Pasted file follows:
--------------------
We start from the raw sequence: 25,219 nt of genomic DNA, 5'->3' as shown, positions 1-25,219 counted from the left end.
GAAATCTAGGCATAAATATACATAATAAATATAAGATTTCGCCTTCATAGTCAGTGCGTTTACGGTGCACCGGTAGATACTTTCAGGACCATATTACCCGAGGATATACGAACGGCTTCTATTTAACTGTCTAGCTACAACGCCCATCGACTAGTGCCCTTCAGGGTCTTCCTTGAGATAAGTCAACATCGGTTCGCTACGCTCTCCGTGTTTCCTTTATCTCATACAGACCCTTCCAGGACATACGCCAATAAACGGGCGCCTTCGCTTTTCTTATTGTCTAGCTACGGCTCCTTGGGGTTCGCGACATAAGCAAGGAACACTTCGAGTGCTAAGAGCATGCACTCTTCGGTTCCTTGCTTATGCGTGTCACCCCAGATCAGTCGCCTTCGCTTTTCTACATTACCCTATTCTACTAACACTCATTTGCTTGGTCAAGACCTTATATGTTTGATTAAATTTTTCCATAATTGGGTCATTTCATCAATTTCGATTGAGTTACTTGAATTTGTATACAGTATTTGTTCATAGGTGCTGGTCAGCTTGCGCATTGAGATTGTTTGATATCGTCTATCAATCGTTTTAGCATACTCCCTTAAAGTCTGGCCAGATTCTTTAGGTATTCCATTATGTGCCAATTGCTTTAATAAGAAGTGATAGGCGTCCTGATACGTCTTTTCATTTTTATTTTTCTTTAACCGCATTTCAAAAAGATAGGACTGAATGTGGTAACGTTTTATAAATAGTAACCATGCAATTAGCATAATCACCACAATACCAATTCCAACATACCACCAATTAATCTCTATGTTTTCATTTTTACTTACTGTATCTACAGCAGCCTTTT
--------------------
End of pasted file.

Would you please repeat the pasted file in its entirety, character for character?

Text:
We start from the raw sequence: 25,219 nt of genomic DNA, 5'->3' as shown, positions 1-25,219 counted from the left end.
GAAATCTAGGCATAAATATACATAATAAATATAAGATTTCGCCTTCATAGTCAGTGCGTTTACGGTGCACCGGTAGATACTTTCAGGACCATATTACCCGAGGATATACGAACGGCTTCTATTTAACTGTCTAGCTACAACGCCCATCGACTAGTGCCCTTCAGGGTCTTCCTTGAGATAAGTCAACATCGGTTCGCTACGCTCTCCGTGTTTCCTTTATCTCATACAGACCCTTCCAGGACATACGCCAATAAACGGGCGCCTTCGCTTTTCTTATTGTCTAGCTACGGCTCCTTGGGGTTCGCGACATAAGCAAGGAACACTTCGAGTGCTAAGAGCATGCACTCTTCGGTTCCTTGCTTATGCGTGTCACCCCAGATCAGTCGCCTTCGCTTTTCTACATTACCCTATTCTACTAACACTCATTTGCTTGGTCAAGACCTTATATGTTTGATTAAATTTTTCCATAATTGGGTCATTTCATCAATTTCGATTGAGTTACTTGAATTTGTATACAGTATTTGTTCATAGGTGCTGGTCAGCTTGCGCATTGAGATTGTTTGATATCGTCTATCAATCGTTTTAGCATACTCCCTTAAAGTCTGGCCAGATTCTTTAGGTATTCCATTATGTGCCAATTGCTTTAATAAGAAGTGATAGGCGTCCTGATACGTCTTTTCATTTTTATTTTTCTTTAACCGCATTTCAAAAAGATAGGACTGAATGTGGTAACGTTTTATAAATAGTAACCATGCAATTAGCATAATCACCACAATACCAATTCCAACATACCACCAATTAATCTCTATGTTTTCATTTTTACTTACTGTATCTACAGCAGCCTTTT